Despite its high price, it actually has a lower pixel density than the Kindle (150 ppi) and only lasts 3 weeks with the wireless turned off, compared to 4 weeks for the Kindle and 8 weeks for the Paperwhite. There’s also no built-in light or touch screen for the DX, and it features a large physical keyboard at the bottom.
Amazon’s four LCD tablets break down like this:
Fire HD 7″: $139
Fire HD 8.9″: $229
Fire HDX 7″: $229
Fire HDX 8.9″: $379
The differentiation here is a bit easier than with the e-ink Kindles. The HDs are last years models offered at a cheaper price, whereas the HDXs are newer but of course cost a bit more.
The Fire tablets all come with the Amazon Appstore instead of Android’s usual Google Play. We’ve compared the two app stores in the past, and found Amazon’s to have some advantages, but the Play Store to be generally superior. If you’re looking for an all-purpose Android tablet, the Fires are a great option, but so is the new Nexus 7 which has access to the Google Play Store. It costs the same as the HDX 7″ but doesn’t have any Special Offers and is much more customizable.
For those on a budget:
The HD 7″ got a refresh when the HDXs were announced, sporting a newer processor, better battery life, and a more angular physical design. For $139 for the 8GB version, it’s a great deal, but you may want to spring for the 16GB version that is $169 if you plan on storing any media locally. Apps, movies, and TV shows will quickly fill up those 8GB if you don’t have constant access to WiFi for streaming.
But if you need a bigger screen, look no further than the HD 8.9″. At $229, this is the cheapest, quality, large-screen device you can get. It didn’t get the same physical redesign as the 7″ model, so it still sports a more curvy, rounded look. But it has a nicer screen than the 7″, a front-facing camera, and its $229 model comes with 16GB of storage.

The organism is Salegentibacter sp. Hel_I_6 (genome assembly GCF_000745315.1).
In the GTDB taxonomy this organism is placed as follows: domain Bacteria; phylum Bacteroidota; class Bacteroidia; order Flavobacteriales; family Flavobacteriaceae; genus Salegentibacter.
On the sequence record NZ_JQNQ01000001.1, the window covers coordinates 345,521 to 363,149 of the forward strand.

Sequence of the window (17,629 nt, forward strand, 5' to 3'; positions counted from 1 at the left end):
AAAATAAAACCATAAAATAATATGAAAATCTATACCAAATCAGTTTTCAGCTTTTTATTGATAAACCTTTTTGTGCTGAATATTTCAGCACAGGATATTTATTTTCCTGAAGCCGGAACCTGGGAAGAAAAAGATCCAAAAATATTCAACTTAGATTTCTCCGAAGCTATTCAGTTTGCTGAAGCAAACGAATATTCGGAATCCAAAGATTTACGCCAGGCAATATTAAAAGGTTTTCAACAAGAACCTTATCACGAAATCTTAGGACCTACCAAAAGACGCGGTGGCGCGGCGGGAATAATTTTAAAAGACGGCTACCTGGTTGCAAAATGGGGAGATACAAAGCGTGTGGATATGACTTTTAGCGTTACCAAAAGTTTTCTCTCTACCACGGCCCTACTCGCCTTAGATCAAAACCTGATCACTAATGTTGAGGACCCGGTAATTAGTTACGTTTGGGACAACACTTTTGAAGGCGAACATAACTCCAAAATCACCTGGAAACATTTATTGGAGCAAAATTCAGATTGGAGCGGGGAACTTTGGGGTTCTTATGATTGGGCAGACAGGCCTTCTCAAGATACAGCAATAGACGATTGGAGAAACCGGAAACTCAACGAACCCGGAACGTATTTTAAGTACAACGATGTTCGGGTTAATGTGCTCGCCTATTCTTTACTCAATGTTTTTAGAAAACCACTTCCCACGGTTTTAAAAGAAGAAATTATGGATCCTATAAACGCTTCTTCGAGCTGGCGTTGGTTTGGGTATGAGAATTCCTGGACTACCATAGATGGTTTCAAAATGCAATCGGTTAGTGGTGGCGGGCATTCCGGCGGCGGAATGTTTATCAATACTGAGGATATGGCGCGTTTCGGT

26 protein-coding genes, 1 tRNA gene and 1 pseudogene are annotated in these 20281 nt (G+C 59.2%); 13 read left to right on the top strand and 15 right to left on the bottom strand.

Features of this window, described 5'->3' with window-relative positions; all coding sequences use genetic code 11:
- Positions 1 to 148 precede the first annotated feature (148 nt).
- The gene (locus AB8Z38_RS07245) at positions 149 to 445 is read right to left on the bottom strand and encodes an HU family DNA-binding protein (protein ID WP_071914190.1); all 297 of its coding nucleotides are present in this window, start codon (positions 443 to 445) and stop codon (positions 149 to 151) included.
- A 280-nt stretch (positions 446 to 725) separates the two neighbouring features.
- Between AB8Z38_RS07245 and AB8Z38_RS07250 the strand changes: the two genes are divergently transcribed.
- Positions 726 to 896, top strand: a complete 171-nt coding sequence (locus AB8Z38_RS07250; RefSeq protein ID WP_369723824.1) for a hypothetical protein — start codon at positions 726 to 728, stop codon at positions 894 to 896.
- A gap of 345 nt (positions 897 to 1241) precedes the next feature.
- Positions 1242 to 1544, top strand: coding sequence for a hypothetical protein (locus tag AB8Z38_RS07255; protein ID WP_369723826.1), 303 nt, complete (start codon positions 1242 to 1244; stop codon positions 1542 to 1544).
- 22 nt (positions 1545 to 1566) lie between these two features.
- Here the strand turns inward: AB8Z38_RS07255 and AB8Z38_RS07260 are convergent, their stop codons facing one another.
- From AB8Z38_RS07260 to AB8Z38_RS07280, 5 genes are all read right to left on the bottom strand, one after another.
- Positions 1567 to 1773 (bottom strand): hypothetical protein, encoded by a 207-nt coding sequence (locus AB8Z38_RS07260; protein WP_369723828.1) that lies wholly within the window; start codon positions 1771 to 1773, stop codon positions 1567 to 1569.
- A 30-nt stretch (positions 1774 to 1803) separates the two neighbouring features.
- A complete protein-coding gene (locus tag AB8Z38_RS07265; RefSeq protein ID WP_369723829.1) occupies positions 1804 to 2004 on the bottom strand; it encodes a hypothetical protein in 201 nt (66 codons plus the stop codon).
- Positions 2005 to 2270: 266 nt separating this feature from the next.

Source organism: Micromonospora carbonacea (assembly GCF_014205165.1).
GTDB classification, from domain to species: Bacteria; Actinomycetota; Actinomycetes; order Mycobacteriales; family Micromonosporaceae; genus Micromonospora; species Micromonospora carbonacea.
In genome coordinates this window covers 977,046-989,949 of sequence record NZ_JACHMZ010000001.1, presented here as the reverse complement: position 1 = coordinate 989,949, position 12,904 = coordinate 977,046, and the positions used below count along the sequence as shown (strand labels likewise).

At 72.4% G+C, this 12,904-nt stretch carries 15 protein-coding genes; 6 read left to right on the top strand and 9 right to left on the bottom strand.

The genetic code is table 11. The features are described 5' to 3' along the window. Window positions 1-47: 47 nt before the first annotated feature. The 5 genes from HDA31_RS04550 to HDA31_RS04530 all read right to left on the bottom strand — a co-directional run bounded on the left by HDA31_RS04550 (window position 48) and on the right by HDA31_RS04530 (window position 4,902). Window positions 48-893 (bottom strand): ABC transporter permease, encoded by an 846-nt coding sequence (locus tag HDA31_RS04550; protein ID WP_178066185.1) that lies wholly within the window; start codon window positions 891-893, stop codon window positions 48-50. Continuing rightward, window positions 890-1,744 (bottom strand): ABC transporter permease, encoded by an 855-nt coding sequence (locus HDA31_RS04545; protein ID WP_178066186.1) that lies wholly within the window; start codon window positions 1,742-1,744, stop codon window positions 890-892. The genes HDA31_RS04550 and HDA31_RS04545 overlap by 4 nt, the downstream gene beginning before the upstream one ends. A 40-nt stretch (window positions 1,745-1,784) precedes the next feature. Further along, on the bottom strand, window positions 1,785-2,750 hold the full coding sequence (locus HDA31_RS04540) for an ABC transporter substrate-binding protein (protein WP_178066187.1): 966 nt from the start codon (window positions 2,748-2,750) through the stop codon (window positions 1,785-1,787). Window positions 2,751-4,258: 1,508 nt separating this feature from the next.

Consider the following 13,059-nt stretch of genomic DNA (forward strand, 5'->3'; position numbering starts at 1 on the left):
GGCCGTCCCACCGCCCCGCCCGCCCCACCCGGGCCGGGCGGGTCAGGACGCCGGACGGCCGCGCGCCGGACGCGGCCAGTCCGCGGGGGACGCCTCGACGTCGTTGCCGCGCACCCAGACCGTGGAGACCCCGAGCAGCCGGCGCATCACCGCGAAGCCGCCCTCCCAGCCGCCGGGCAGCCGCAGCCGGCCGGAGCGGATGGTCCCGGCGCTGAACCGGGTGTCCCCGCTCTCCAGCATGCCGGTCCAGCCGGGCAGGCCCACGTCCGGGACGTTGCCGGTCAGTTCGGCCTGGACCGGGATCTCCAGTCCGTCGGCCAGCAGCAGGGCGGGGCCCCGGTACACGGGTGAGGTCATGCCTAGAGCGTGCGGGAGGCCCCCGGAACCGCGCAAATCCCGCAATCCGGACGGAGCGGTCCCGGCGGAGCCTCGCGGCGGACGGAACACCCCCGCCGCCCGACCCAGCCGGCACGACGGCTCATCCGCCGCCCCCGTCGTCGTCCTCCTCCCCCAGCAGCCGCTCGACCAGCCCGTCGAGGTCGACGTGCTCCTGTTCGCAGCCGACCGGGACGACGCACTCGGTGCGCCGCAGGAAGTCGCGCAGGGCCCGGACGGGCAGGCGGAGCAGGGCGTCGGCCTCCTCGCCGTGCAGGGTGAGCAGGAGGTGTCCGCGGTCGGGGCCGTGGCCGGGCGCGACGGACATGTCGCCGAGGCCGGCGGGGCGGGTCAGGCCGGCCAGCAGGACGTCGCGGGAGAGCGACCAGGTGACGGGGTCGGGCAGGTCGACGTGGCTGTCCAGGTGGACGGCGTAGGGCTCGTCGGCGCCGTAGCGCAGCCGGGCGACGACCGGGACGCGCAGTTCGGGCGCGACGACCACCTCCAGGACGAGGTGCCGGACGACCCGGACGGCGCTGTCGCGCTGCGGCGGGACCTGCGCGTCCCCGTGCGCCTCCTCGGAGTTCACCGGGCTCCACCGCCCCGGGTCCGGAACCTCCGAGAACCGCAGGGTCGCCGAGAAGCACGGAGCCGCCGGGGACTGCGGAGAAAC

For those who want all the newest features:
The HDX 7″, which we’ve reviewed, is quite a capable device. It has a quad-core 2.2GHz processor compared to the HD’s 1.5GHz dual-core, it has a nicer screen than the HD, better battery life, a front-facing camera, 16GB of storage on the $229 model, and it’s skinnier and lighter than the HD. It also has options for 4G LTE and touts Amazon’s “Mayday” feature that allows you to reach a customer service representative on your device 24/7 for assistance.
The HDX 8.9″ shares a lot of similarities with its little brother, but most notably, it has a better screen, longer battery life, a rear-facing 8MP camera, and manages to get even thinner at only 7.88mm. For $379, this big-screen tablet is cheaper than most other tablets in that size range, including the iPad Air, Nexus 10, and Samsung Galaxy Note 10.1.
Obviously, which Kindle is right for you is a very subjective choice, but I do find that the $119 WiFi-only Paperwhite seems to strike the perfect balance between budget-conscious and feature-packed. It’s worth the upgrade from the $69 Kindle for the touchscreen, built-in light, and improved screen and battery life, but you probably don’t need to shell out $189 for the 3G version (especially if you can create your own WiFi hotspot for the Kindle to connect to when on the go).
On the LCD tablet side of things, the HDX line represents a great amount of bang for your buck, whether you’re looking at the $229 7″ or the $379 8.9″. For a limited time, you can even get $30 off the 7″ model by using the code GameOn30 at checkout.
Kindle tablets aren’t the only way to read Kindle books, though. In fact, Amazon has some quality apps for a wide variety of platforms. We’ve taken a look at their iOS, Android, and Windows 8 apps, but they also have apps for Mac, Windows Phone, and BlackBerry devices.
Also, remember that downloading books from the Kindle Store usually (but not always — it depends on the publisher) means that they are locked with DRM, a digital means of preventing you from copying or changing the file in any way aside from how Amazon dictates. There are ways to break this DRM, but this goes against Amazon’s Terms of Service.
Which of the Kindle tablets is your favorite? Would you own both an e-ink tablet and an LCD tablet? Let us know in the comments.
Image Credits: Artotem Via Flickr